Are you a Lounger, Dreamer, Plodder, or Go-Getter? Achieving your New Year's resolutions depends on your personality

Are you a Lounger, Dreamer, Plodder, or Go-Getter? Achieving your New Year's resolutions depends on your personality

A study by looks at how personality influences whether you will be able to attain your goals for 2024.

MONTREAL, Jan. 5, 2024 As another year draws to a close, introspection begins. Like an accountant tallying up the year's debits and credits, many people assess what they've achieved, what they could have done better, and what they just want to forget. This annual post-mortem of achievements and opportunities missed typically results in a resolve to turn the page—lofty goals are set and resolutions for the upcoming year are made. However, well over 90% of us see our willpower tapering off by mid-February. So, what does it take to actually walk the walk and not just talk the talk? Researchers at identified two key traits that are absolutely crucial to success among the 9% of people who actually stick with their New Year resolutions: ambition and drive.

The study categorized 5,267 participants into four distinct personality types based on their levels of ambition and drive:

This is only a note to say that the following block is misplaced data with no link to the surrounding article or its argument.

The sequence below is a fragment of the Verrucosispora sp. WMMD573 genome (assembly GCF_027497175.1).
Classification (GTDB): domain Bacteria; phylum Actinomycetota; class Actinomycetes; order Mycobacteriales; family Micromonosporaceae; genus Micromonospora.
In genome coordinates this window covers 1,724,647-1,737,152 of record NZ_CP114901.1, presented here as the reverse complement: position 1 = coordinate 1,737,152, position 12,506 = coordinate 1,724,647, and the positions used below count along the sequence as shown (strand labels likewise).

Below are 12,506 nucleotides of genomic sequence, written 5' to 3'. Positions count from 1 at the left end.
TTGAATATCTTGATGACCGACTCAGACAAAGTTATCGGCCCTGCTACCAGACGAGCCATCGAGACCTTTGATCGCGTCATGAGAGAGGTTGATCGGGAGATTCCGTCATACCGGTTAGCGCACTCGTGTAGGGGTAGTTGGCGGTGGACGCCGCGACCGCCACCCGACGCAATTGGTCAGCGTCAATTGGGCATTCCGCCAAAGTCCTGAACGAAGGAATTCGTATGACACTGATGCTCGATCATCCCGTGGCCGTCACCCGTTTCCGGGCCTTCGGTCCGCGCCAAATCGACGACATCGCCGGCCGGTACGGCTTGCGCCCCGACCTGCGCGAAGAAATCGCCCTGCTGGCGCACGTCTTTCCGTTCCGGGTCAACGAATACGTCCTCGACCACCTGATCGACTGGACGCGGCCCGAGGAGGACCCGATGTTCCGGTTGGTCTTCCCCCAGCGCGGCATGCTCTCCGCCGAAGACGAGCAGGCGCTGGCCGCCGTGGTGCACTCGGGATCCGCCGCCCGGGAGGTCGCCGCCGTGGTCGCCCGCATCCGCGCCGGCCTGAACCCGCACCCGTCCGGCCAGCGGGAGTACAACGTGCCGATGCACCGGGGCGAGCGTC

Ambition and drive are like a superhero and a sidekick; they are far more powerful when they're working together, creating synergy.

> LOUNGERS: People who are not ambitious nor driven.
> DREAMERS: People who are ambitious but not very driven.
> PLODDERS: People who are not very ambitious but who are very driven.
> GO-GETTERS: People who are both very ambitious and driven.

Here's a breakdown of each type:


What they have going for them:
> Not setting goals means they don't risk failure or disappointment.
> The lower the bar is set, the easier it is to succeed.
> A more laid-back lifestyle is less stressful.
> Not pursuing anything might result in more leisure time.
> They don't waste time pursuing a goal that may not actually fulfill them in the end.

What holds them back:
> A lack of ambition means their potential goes unrealized.
> They are less likely to spot opportunities when they come knocking.
> A lack of drive makes it far more difficult to motivate themselves to do anything that requires effort.